WRU chief executive Martyn Phillips apologised personally to the Wales squad in their dressing room for the disruption Project Reset caused.
It has been confirmed by the Professional Rugby Board (PRB) that there will be no merger of Welsh rugby regions next season and Phillips says the WRU are committed to retaining four regions.
The announcement comes two weeks after a proposed merger of Ospreys and Scarlets collapsed and in the aftermath of Wales winning the 2019 Six Nations Grand Slam.
Phillips also revealed talks are planned with Wales coaches Rob Howley, Shaun Edwards and Robin McBryde over their uncertain futures.
In a wide-ranging briefing, Phillips confirmed:
- He personally apologised to the Wales team for Project Reset disrupting their Six Nations campaign
- Confirmed increased funding of around £10m for the four regions has replaced the system of National Dual Contracts
- The WRU are committed to having four regions going forward
- Confirmed the collapse of a potential merger between Ospreys and Scarlets diminishes the chance of a new north Wales region
- He plans talks with Wales' successful coaching staff on their futures, including defence coach Shaun Edwards
- The WRU 'are open' to World Rugby plans to revamp the international calendar
Apologies on Project Reset
Phillips admitted news of a potential merger between the Ospreys and Scarlets came out at the wrong time in terms of aiding Wales' Six Nations preparations.
"I did apologise to a number of the senior players," he explained.
"I spoke to a number of senior players in the changing room after the Scottish game and apologised to them because I take responsibility for that, as do the other people in the PRB.
"If there's any good to come out of it, they (players) clearly had to dig deep and perform with a pretty major distraction and they came through that.
"I would rather the wobble hadn't happened before the Scotland game but, if anything, it brought them tighter. You could see them saying: 'We are going to have to stick together here'.
"Hopefully, there will be slightly calmer waters at the World Cup and they will know, when they have to dig deep, that they can and we should all feel proud of that."
Edwards future to be discussed
Phillips says he has already started talking with defence coach Shaun Edwards about his future.
Incoming Wales coach Wayne Pivac has confirmed that Edwards will not be retained, but Edwards has distanced himself from taking over Rugby League side Wigan Warriors.
"I read the comments in the media, Shaun has been honest and open," Phillips said.
"Our agreement with Wayne (Pivac) is to select his own team, it is never about the individual it is about the blend, the blend our coaching team have now is approaching telepathy.
"Shaun and Wayne had a conversation, Shaun said at the time he had a chance of a job at Wigan... our understanding at the time was that he signed with Wigan.
"On Monday at the Senedd (during Wales' Grand Slam celebration) I told Shaun we would love to have a conversation about his future.
"He's gone on holiday, but we will pick it up when he returns.
"Wayne will pick his staff, but if Shaun is open to other things, that is a conversation we would like to have.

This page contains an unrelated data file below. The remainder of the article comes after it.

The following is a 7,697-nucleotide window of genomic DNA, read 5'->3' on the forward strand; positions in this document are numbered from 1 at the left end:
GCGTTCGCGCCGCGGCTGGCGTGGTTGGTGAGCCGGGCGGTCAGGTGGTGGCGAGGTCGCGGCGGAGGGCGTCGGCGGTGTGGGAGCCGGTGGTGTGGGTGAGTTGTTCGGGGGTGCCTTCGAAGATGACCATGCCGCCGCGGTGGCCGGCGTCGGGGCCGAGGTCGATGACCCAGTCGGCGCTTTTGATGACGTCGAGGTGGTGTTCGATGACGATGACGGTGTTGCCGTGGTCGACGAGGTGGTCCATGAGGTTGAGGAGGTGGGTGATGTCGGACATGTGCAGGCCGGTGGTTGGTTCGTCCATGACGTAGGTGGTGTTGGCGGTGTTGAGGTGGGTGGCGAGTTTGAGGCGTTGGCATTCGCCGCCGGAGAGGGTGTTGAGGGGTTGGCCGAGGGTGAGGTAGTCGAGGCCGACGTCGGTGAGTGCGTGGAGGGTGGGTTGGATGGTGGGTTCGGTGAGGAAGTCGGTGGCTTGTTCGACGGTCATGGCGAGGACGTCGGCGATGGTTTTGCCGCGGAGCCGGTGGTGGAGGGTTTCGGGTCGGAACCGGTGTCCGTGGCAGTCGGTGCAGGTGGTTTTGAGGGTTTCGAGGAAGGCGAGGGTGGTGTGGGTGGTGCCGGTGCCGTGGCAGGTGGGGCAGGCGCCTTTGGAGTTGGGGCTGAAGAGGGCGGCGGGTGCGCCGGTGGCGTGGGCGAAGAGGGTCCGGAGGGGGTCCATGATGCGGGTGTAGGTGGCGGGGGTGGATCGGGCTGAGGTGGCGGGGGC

"We talk to all of the coaching team, all of the time... and will continue to do that.
"Are they future regional coaches? I wouldn't like to get into specifics, the key for us and for them is getting them into the right next role."
PRB 'united in pursuit of what is best'
A statement said the PRB was "united in its pursuit of what is best" but did not outline plans beyond next season.
However, it stated that the PRB "will not be deterred from the pursuit of a solution to ensure the long-term sustainability of the professional game in Wales" and was committed to a four-region model.
The PRB - made up of representatives of the four regions and the Welsh Rugby Union - met this week with Rob Davies attending for the Ospreys.
Davies took over as chairman of the Swansea-based region following the resignation of Mike James in protest at a proposed reorganisation which would have seen a merger with the Scarlets and a new region set up in north Wales.
That deal was "taken off the table" on 6 March.
Also at this week's meeting were Alun Jones (Blues), David Buttress (Dragons), Nigel Short (Scarlets), Martyn Phillips and Steve Phillips of the Welsh Rugby Union and independent chairman David Lovett.
Regions to agree contracts
The PRB would, said the statement, aim to ensure the four Welsh regions and the national team are all successful and cleared the way for regions to agree contracts with players.
Phillips added that he has been pleased to see five Wales squad members sign contracts in the past week.
A new financial deal - the Professional Rugby Agreement - which came into effect on 31 January had doubled WRU funding from £10m to £20m a year, with the funds mostly going towards player salaries.
The reorganisation of the game in Wales - dubbed Project Reset - is aimed to tackle the difficulty Welsh domestic rugby has encountered competing with rich clubs in England and France.
No Welsh region has ever won the European Champions Cup, while a number of high-profile players have been lured to play club rugby in England and France.
The national team's success - having just won a third Six Nations Grand Slam in 11 years and currently ranked number two in the world - is in stark contrast with the domestic game where Scarlets' 2017 Pro12 title is the only Welsh success in the last six seasons.